Bergdahl says he wanted to be real-life Jason Bourne
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As he walked off of his Afghanistan outpost in the middle of the night, carrying little more than knives, a compass, snacks and water, Sgt. Bowe Bergdahl said he saw himself as a real-life action hero in the mold of Jason Bourne.

In taped conversations with Mark Boal, a Hollywood screenwriter whose war movies like "Zero Dark Thirty" and "The Hurt Locker" have the capacity to fill audiences with similar delusions of grandeur, Bergdahl told his story for the first time publicly.


Published on Thursday by the podcast “Serial,” which tells one nonfiction story over the course of a season in weekly 40-minute segments, the tapes shed light on the series of events leading up to Bergdahl’s capture by the Taliban in June 2009 and subsequent five-year imprisonment.

Bergdahl said his motivations for walking off of his base were twofold.

First, he said he was consumed by a desire to “prove to the world” that he was the “real thing.”

“Like, doing what I did was me saying, ‘I am, like, I don’t know, Jason Bourne,’ ” Bergdahl said.

“That I could be what it is all those guys out there who go to the movies and watch those movies, they all want to be that, but I wanted to prove that I was that,” he said.

Second, disgusted by what he saw as a failure of leadership in the Army, Bergdahl said he wanted to cause a “DUSTWUN” – Duty Status Whereabouts Unknown – alert in order to draw attention to necessary reforms.

“And what I was seeing from my first unit all the way up into Afghanistan, all I was seeing was, basically, leadership failure, to the point that the lives of the guys standing next to me were, literally, from what I could see, in danger of something seriously going wrong and somebody being killed,” he said.

Much like another would-be whistleblower alleged of treason, National Security Agency leaker Edward Snowden, Bergdahl said he had to take matters into his own hands.

“Now, as a private first class, nobody is going to listen to me, so nobody is going to take me serious if I say an investigation needs to be put underway, that this person needs to be psychologically evaluated," he said.

Bergdahl planned to walk from his outpost, OP Mest, to his base at FOB Sharana, which he estimated he could do in about 24 hours.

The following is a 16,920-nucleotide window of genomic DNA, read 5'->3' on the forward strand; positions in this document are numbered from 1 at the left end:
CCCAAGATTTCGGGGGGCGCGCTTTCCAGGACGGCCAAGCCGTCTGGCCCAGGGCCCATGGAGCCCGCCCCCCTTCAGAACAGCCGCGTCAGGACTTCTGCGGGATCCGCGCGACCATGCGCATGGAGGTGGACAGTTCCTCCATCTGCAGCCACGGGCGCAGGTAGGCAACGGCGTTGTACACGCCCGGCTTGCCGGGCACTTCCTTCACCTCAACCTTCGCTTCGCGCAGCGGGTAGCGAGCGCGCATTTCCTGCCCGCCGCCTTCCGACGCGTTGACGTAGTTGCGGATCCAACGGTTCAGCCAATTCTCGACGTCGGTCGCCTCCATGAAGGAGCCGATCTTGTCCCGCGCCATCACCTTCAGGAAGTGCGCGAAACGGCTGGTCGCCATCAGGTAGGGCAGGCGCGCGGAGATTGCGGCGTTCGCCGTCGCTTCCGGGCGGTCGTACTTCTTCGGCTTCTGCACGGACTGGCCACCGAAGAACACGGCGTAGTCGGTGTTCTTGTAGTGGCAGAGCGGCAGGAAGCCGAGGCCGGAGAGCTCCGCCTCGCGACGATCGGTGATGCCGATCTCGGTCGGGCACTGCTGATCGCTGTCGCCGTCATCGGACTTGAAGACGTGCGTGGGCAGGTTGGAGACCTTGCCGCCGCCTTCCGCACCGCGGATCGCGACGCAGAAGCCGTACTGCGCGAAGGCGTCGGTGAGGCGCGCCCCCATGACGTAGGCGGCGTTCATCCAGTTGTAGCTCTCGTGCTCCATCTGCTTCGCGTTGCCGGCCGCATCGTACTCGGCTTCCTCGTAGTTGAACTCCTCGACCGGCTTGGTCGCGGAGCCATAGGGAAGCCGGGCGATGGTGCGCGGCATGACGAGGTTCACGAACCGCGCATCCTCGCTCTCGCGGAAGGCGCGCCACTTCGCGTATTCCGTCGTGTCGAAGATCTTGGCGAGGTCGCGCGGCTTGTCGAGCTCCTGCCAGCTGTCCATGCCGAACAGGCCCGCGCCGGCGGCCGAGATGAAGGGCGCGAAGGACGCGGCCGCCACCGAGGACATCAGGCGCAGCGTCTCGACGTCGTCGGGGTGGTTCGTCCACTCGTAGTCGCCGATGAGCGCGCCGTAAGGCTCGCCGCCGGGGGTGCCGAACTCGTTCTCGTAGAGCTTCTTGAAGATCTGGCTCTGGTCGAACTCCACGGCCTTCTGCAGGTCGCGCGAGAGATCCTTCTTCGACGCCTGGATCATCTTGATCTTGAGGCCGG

But about 20 minutes into the ill-fated journey, Bergdahl said he realized he had made a mistake.

“And I knew that was going to happen, but suddenly it really starts to sink in that I really did something bad. Well, not bad, but I really did something serious,” he said.

After attempting to alter his course, but getting lost after he failed to check his compass for two hours, Bergdahl said he was like a sitting duck in the desert sun.

He said he was eventually spotted by a fleet of six or seven Taliban fighters carrying AK-47s and riding motorcycles.

“They were driving along the road, and I can’t tell you what set them off, I can’t tell you how they spotted me, I don’t, I don’t know, they just – they deviated, came off the road, came towards me,” he said.

“Out there I was in the open, open desert, and I’m not about to outrun a bunch of motorcycles, so there isn’t, you know, I couldn’t do anything against six or seven guys with AK-47s, and they pulled up, and that was it.”

Bergdahl would spend the next five years of his life in Taliban captivity, where military officials said he was tortured and kept in solitary confinement.

President Obama agreed in 2014 to exchange five Taliban fighters in Guantanamo Bay for Bergdahl, causing a national firestorm about the wisdom of trading terrorists for an alleged deserter.

The Army has charged Bergdahl with two counts of desertion and misconduct before the enemy. If convicted, he could face a life sentence in prison.

"Serial" will release the next portion of Bergdahl's story on Dec. 17.